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A Journey of Discovery, a Career Timeline, and a Whole Lot of Post-it Notes

new career connections model
Feb 22 2016

A Journey of Discovery, a Career Timeline, and a Whole Lot of Post-it Notes: Meet Norbert Chang

by Victoria Pu

“The blue ones down here were just recently added. They’re kind of like moments I’m proud of, [moments] that I felt I could speak to at a job.” Below the column of blue post-it notes, each neighboring array of multi-colored sticky-notes held significance of its own. Magenta for job experiences, yellow reserved for words that created resonance. Another set named The Strengths Finder categorized five strengths by column. A few highlighted words included “developer,” “intellectual,” “futuristic.”

All these words and more only begin to describe Norbert Chang, a former NJIT undergraduate student of architecture now studying Civil Engineering at Stanford’s graduate school. When asked about his decision to transition from architecture to civil engineering, he was contemplative yet decisive, “I did enjoy architecture, I did enjoy the build experience, and I didn’t want to completely forego that. Civil engineering would offer me the tangible criteria—it’s about efficiency, lowering costs, whereas architecture was based aesthetically. If you asked someone ‘Do you find this building beautiful’—it’s a very subjective question. That was a little frustrating for me about design—that you couldn’t have…something that was like: ‘This is the best option.’”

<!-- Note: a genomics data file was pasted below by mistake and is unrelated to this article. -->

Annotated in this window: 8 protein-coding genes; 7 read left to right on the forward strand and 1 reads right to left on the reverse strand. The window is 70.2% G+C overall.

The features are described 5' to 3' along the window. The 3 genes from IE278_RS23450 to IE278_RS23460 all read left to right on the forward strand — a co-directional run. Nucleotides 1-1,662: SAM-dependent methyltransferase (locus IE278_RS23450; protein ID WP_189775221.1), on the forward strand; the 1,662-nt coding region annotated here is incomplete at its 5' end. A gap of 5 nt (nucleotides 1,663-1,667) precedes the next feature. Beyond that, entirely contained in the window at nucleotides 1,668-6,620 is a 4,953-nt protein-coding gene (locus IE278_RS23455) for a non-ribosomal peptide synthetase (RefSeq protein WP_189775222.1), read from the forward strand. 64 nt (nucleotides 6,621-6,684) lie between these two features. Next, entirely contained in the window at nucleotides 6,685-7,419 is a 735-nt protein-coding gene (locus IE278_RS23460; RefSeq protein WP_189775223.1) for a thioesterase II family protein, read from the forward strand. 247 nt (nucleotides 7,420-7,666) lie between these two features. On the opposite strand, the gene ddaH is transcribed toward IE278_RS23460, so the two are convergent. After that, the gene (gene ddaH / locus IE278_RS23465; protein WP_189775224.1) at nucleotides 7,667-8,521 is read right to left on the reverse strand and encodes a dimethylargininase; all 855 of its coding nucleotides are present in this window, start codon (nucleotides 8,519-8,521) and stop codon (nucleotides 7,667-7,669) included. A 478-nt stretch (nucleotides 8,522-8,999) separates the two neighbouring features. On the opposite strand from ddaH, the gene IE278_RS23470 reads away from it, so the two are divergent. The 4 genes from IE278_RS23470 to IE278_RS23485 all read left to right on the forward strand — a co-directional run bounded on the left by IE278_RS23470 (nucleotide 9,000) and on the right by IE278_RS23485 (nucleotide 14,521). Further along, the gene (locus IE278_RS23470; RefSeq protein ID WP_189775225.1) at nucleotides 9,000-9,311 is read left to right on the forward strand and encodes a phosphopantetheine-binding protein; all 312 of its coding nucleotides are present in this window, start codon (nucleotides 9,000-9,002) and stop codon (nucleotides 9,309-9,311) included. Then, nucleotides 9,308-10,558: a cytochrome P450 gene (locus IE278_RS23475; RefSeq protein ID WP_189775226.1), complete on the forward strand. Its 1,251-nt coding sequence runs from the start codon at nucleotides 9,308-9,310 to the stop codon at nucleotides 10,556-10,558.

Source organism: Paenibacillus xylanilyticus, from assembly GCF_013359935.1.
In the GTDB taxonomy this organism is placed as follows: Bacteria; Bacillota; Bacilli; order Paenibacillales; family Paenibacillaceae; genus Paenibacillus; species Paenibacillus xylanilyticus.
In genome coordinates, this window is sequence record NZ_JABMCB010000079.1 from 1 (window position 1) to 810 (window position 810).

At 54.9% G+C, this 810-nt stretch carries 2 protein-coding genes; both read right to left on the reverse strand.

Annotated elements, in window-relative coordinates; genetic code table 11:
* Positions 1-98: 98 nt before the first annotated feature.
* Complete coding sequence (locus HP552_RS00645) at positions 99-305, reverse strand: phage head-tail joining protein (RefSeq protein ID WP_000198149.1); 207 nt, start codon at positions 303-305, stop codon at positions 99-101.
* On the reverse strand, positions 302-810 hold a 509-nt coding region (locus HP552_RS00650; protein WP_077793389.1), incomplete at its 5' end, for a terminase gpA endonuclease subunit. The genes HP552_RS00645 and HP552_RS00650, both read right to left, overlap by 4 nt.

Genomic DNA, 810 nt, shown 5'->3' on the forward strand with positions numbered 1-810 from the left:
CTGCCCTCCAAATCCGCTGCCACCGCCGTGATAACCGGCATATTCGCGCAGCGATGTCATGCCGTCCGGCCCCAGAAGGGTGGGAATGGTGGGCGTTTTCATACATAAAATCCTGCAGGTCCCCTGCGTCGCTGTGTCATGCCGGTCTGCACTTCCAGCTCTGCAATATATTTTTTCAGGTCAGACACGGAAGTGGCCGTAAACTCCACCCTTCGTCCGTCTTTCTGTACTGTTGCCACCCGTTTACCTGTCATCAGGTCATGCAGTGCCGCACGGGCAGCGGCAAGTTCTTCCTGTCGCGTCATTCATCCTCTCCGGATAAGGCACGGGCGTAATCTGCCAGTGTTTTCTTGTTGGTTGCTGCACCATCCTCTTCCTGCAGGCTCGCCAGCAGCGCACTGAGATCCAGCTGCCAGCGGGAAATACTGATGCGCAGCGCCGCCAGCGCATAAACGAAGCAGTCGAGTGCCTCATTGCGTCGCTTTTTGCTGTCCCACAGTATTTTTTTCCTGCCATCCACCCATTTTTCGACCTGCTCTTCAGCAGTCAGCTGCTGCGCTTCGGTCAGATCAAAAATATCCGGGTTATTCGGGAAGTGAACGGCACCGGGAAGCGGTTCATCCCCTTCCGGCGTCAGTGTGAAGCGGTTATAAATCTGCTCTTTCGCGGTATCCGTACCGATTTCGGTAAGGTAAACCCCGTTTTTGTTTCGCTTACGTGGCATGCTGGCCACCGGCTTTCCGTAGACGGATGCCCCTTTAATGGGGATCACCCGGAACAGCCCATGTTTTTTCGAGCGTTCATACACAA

But to Chang, not everything is about objectivity or conclusive destinations. He would describe one such ongoing project as “a long process…like writing a diary, or a journal, cataloging your life.” So what exactly is Chang working on? In a word (or a few): a career timeline. This particular idea was inspired by a suggestion from his BEAM career coach. “Pamela [Paspa] had recommended it,” Chang explained. “I just sort of have it on scratch paper [for now]…but what I’d like to do is I’d like to be able to map out the time period between when I graduated from NJIT to now, adding to it. It’ll highlight milestones—projects that I did, moments that I was really proud of, and it’ll just put a picture to it. It’ll be sort of like the post-it notes, but on a timeline so you can see in these intervals what I did; I’m not sure exactly what to expect from it, but I’m really excited about this.”